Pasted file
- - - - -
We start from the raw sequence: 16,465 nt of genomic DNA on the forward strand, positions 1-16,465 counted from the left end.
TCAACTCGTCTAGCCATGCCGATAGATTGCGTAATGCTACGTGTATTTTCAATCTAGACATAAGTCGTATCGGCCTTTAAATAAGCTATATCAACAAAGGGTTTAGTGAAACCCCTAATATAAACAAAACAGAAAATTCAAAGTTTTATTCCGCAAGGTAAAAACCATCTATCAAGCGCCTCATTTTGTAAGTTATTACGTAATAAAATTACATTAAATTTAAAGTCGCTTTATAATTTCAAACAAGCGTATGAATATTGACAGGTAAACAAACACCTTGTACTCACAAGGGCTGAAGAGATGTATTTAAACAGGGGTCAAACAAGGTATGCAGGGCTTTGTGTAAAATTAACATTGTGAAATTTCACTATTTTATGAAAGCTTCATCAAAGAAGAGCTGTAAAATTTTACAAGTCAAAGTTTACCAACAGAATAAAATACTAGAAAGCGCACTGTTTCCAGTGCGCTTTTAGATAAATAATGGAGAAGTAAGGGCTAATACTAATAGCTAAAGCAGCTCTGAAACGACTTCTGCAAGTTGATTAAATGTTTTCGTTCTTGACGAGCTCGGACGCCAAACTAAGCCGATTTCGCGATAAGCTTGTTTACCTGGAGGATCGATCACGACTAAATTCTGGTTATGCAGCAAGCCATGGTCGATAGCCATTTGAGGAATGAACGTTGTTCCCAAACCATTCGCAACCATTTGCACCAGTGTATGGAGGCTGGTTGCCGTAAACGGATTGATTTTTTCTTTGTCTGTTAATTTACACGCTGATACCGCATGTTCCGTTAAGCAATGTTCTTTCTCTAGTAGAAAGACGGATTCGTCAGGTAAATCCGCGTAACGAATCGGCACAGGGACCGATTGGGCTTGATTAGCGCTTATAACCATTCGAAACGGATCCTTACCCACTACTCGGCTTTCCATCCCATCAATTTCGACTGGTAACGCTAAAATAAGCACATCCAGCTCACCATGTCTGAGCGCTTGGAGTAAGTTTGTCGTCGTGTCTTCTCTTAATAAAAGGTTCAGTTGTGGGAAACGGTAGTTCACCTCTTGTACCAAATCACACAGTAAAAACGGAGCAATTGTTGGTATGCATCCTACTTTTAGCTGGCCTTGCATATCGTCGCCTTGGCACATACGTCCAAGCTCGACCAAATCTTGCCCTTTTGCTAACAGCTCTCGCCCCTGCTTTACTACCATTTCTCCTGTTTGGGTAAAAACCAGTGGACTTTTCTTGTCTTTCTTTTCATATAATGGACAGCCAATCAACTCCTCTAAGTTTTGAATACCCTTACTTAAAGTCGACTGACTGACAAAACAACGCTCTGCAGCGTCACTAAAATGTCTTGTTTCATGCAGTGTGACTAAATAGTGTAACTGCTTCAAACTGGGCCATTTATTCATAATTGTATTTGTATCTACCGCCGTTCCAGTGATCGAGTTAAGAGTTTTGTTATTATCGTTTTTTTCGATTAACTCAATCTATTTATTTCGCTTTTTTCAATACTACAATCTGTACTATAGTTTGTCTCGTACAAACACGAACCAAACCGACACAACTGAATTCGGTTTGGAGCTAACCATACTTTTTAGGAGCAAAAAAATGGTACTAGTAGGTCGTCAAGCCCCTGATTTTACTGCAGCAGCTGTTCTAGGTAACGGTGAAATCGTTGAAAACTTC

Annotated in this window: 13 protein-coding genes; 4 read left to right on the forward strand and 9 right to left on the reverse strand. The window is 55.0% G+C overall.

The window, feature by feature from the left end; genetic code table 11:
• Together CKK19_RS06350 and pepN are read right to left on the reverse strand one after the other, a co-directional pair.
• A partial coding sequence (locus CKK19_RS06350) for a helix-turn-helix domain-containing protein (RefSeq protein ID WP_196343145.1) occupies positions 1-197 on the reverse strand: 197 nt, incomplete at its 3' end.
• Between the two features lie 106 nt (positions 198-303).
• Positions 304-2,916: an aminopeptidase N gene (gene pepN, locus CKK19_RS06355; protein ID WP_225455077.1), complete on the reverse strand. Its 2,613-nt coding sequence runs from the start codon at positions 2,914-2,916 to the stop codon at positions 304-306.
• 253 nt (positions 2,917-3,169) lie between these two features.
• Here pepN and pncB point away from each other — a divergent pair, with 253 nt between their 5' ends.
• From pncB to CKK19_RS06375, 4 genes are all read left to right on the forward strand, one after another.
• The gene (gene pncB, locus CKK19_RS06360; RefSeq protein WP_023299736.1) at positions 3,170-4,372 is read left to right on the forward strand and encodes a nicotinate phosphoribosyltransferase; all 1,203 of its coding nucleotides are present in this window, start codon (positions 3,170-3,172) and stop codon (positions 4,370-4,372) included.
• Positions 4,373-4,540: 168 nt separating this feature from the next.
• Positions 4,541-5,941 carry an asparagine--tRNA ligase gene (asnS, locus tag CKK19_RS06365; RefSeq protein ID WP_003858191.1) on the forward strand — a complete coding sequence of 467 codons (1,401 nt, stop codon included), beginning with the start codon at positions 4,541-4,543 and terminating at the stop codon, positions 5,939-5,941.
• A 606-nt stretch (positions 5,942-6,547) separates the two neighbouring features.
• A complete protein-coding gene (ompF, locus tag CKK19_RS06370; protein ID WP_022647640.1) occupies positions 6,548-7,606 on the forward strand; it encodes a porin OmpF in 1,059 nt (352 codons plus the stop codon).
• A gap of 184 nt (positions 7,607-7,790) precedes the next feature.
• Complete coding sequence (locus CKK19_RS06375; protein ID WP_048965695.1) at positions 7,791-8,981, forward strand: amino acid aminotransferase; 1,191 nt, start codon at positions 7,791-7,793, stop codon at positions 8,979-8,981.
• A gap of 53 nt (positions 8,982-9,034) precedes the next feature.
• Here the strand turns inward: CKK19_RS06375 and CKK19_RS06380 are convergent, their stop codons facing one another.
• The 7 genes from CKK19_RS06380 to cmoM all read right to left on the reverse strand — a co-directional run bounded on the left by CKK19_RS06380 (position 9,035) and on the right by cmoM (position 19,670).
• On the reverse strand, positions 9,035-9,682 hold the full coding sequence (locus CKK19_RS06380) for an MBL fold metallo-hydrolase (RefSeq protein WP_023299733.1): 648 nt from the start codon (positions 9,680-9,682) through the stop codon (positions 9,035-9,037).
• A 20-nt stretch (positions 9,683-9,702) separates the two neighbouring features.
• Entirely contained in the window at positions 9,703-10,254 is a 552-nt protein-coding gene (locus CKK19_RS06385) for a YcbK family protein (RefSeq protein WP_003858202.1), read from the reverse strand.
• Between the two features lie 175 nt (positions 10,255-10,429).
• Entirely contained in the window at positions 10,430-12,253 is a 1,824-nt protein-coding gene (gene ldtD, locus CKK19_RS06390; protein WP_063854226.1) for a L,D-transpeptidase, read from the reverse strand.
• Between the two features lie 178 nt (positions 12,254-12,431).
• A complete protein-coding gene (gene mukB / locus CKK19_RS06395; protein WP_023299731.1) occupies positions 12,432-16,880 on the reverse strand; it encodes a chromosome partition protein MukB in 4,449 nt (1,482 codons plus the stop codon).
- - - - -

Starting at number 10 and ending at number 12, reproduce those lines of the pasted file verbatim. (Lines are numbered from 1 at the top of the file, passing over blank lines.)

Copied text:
• Here pepN and pncB point away from each other — a divergent pair, with 253 nt between their 5' ends.
• From pncB to CKK19_RS06375, 4 genes are all read left to right on the forward strand, one after another.
• The gene (gene pncB, locus CKK19_RS06360; RefSeq protein WP_023299736.1) at positions 3,170-4,372 is read left to right on the forward strand and encodes a nicotinate phosphoribosyltransferase; all 1,203 of its coding nucleotides are present in this window, start codon (positions 3,170-3,172) and stop codon (positions 4,370-4,372) included.